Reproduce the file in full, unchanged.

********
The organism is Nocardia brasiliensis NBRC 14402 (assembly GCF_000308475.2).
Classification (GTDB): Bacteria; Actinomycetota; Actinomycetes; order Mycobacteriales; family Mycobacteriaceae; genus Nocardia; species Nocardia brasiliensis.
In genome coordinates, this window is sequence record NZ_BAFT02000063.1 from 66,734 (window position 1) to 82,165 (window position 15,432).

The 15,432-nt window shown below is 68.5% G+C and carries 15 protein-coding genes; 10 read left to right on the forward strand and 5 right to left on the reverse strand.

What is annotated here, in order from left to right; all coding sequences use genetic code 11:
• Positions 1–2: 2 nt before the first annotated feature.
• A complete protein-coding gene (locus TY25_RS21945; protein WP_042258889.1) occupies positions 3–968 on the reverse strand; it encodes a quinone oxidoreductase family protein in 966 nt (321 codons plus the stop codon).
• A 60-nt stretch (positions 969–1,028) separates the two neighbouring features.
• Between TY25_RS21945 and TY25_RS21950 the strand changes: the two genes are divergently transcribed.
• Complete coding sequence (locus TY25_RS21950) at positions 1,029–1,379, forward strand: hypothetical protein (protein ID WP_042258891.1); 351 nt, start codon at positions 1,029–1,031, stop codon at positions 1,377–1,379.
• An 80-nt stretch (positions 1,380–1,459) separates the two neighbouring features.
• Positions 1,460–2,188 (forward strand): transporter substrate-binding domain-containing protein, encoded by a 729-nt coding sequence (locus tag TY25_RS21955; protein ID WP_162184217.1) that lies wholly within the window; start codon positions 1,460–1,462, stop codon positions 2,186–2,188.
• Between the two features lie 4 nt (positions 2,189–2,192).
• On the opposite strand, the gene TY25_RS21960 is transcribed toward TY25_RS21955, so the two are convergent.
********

The organism is Nocardia brasiliensis NBRC 14402 (assembly GCF_000308475.2).
Classification (GTDB): Bacteria; Actinomycetota; Actinomycetes; order Mycobacteriales; family Mycobacteriaceae; genus Nocardia; species Nocardia brasiliensis.
In genome coordinates, this window is sequence record NZ_BAFT02000063.1 from 66,734 (window position 1) to 82,165 (window position 15,432).

The 15,432-nt window shown below is 68.5% G+C and carries 15 protein-coding genes; 10 read left to right on the forward strand and 5 right to left on the reverse strand.

What is annotated here, in order from left to right; all coding sequences use genetic code 11:
• Positions 1–2: 2 nt before the first annotated feature.
• A complete protein-coding gene (locus TY25_RS21945; protein WP_042258889.1) occupies positions 3–968 on the reverse strand; it encodes a quinone oxidoreductase family protein in 966 nt (321 codons plus the stop codon).
• A 60-nt stretch (positions 969–1,028) separates the two neighbouring features.
• Between TY25_RS21945 and TY25_RS21950 the strand changes: the two genes are divergently transcribed.
• Complete coding sequence (locus TY25_RS21950) at positions 1,029–1,379, forward strand: hypothetical protein (protein ID WP_042258891.1); 351 nt, start codon at positions 1,029–1,031, stop codon at positions 1,377–1,379.
• An 80-nt stretch (positions 1,380–1,459) separates the two neighbouring features.
• Positions 1,460–2,188 (forward strand): transporter substrate-binding domain-containing protein, encoded by a 729-nt coding sequence (locus tag TY25_RS21955; protein ID WP_162184217.1) that lies wholly within the window; start codon positions 1,460–1,462, stop codon positions 2,186–2,188.
• Between the two features lie 4 nt (positions 2,189–2,192).
• On the opposite strand, the gene TY25_RS21960 is transcribed toward TY25_RS21955, so the two are convergent.